Anti-Abortion Groups Are Still Fighting Birth Control Coverage In Court

Activists rally against Hobby Lobby's choice to deny  contraceptive healthcare coverage to its employees outside the Supreme
Activists rally against Hobby Lobby's choice to deny contraceptive healthcare coverage to its employees outside the Supreme Court March 25, 2014 in Washington, DC. The Supreme Court will hear arguments today if Hobby Lobby and other for profit corporations can refuse to cover contraceptive services in their employee's healthcare for religious reasons. AFP PHOTO/Brendan SMIALOWSKI (Photo credit should read BRENDAN SMIALOWSKI/AFP/Getty Images)

Anti-abortion groups are still fighting the Obama administration's birth control coverage rule in court, despite a new accommodation that gives employers a way to opt out of providing the coverage directly.

Americans United for Life, an anti-abortion advocacy group, on Tuesday filed an amicus curiae brief with the U.S. Supreme Court claiming that the accommodation still violates the religious beliefs of business owners who believe birth control is equivalent to abortion. Under the new accommodation, employers who object to contraception coverage on religious grounds can opt out of covering birth control by notifying the Department of Health and Human Services of their objections and providing the name and address of their insurer. The department will then arrange for the insurer to provide contraception coverage to the female employees of the objecting company so the employer does not have to pay for or arrange for the coverage.

But anti-abortion groups are still unsatisfied with the new rule because it requires employers to give their insurers' contact information to the government.

"HHS makes explicit that it will use that information to force the religious employer's insurance issuer to include the objected-to items and services," AUL wrote in its brief, filed on behalf of several religious doctors' groups.

"The coercive impact on the plan paid and arranged for by the religious employer remains the same."

The Affordable Care Act originally required most employers, with the exception of churches and religious nonprofits, to include the full range of contraception in their health insurance plans with no out-of-pocket cost to women. But after the Supreme Court ruled this summer in the Hobby Lobby decision that for-profit corporations could not be required to cover methods of birth control to which they object, the White House tweaked the contraception mandate. The new rule is meant to accommodate the religious beliefs of all objecting employers, while ensuring that women who work for those employers continue to receive the full range of coverage.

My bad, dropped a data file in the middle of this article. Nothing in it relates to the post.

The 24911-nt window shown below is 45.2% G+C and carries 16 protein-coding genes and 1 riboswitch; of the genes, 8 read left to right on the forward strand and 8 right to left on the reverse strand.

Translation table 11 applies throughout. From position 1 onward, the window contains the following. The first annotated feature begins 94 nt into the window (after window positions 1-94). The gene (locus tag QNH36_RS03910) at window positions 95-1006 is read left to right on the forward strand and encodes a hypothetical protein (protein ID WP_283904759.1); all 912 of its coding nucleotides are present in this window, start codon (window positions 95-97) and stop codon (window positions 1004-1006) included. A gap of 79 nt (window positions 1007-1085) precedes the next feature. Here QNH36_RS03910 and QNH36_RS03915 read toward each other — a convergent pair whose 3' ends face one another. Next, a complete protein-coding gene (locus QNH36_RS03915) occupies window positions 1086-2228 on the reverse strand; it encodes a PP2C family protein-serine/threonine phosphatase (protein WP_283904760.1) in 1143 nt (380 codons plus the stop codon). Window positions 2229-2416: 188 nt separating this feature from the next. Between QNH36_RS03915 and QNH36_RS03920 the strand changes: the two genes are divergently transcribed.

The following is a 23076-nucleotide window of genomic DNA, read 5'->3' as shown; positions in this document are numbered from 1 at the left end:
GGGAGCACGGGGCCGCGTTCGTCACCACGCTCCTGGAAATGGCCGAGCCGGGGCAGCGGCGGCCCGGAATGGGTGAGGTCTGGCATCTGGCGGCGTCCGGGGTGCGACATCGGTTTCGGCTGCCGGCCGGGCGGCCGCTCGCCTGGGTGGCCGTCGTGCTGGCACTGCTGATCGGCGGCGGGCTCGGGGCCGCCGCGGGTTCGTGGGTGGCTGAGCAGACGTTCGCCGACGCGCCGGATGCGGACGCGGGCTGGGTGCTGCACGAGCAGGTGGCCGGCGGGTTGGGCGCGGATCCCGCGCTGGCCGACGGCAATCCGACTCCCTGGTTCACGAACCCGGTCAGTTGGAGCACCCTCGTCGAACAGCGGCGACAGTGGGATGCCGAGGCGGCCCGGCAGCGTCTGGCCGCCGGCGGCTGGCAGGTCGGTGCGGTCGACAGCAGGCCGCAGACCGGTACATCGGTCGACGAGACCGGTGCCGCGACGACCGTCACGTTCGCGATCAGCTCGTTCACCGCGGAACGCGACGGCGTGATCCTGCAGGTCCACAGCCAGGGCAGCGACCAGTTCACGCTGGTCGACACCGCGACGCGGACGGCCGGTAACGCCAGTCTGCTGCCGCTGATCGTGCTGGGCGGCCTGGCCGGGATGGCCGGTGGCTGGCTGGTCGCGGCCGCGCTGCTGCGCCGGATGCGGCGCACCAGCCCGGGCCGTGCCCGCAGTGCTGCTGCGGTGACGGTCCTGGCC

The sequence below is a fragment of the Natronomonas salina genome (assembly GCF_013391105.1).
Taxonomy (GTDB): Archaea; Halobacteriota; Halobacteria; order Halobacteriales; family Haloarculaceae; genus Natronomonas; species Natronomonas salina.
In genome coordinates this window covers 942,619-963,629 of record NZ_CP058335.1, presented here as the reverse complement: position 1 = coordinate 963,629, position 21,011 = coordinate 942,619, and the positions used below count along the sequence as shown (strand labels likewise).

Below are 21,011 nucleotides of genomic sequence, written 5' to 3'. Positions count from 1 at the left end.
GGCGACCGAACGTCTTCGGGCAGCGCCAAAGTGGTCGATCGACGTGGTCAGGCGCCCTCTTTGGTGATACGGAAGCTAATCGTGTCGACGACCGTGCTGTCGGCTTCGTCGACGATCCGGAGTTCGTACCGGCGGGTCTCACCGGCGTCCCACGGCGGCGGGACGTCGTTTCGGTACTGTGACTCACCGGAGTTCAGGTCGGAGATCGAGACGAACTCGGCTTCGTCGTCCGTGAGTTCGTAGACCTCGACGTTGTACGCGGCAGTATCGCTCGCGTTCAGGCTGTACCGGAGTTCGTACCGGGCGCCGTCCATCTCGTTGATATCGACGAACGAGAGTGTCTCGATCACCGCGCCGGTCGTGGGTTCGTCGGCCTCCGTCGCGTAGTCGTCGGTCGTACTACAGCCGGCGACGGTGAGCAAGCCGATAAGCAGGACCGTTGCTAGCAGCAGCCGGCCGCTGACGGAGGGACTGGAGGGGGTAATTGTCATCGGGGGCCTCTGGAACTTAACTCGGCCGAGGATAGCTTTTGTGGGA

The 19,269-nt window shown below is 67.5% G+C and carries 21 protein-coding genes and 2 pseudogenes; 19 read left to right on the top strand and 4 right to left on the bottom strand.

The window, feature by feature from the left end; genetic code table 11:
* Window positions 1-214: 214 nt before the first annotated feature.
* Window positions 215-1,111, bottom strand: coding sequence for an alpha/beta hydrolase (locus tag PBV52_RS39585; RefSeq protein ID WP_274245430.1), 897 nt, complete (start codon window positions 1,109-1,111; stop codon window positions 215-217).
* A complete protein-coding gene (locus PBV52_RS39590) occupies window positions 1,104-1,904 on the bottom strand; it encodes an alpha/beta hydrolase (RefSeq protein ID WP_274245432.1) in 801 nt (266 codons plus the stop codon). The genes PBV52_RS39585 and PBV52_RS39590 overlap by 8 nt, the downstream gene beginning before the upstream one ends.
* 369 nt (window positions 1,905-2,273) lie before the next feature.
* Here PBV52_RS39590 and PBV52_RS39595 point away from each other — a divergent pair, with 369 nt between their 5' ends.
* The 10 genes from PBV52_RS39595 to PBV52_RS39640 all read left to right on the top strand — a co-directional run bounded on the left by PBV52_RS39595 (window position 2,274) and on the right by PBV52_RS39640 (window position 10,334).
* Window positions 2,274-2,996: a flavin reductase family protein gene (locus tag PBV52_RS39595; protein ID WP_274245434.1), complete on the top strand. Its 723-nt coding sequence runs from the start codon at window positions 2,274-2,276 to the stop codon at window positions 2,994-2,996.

The accommodation broadens the original exception that the Affordable Care Act had carved out for religious nonprofits to include for-profit employers. Justice Anthony Kennedy, the swing vote on the Supreme Court, wrote in his opinion in the Hobby Lobby case that the accommodation in place for religious nonprofits was sufficient because it "equally furthers the Government's interest but does not impinge on the plaintiff's religious beliefs." He suggested that the administration just needed to extend the accommodation to for-profit employers, which it has now done.

The administration thought this adjustment would satisfy anti-abortion groups and religious business owners who believe some methods of birth control -- namely, the morning-after pill and the intrauterine device -- are akin to abortion. Yet opponents of the contraception coverage rule are still unhappy.

“The so-called ‘accommodation’ is a phony fix and changes nothing,” said Dr. Charmaine Yoest, president and CEO of AUL. “People are still forced to violate their pro-life convictions by subsidizing life-ending drugs and devices."

Religious nonprofits, including Little Sisters of the Poor, a group of Catholic nuns, are hoping to take their case to the Supreme Court in the next year. These groups claim the accommodation does not do enough to separate them from the act of covering birth control.

The National Women's Law Center, which has filed briefs with the Supreme Court in support of the contraception coverage rule, said the religious beliefs of employers are more than accommodated by the requirement.

"The reason this requirement is there is because 99 percent of women in this country use contraception at some time in their lives, and it has a significant impact on the health of women and their families," said Judy Waxman, vice president of health and reproductive rights at NWLC.

"The accommodation does allow for religious groups to not have to provide that coverage, but it also honors the compelling interest of getting this basic important service to the women themselves."



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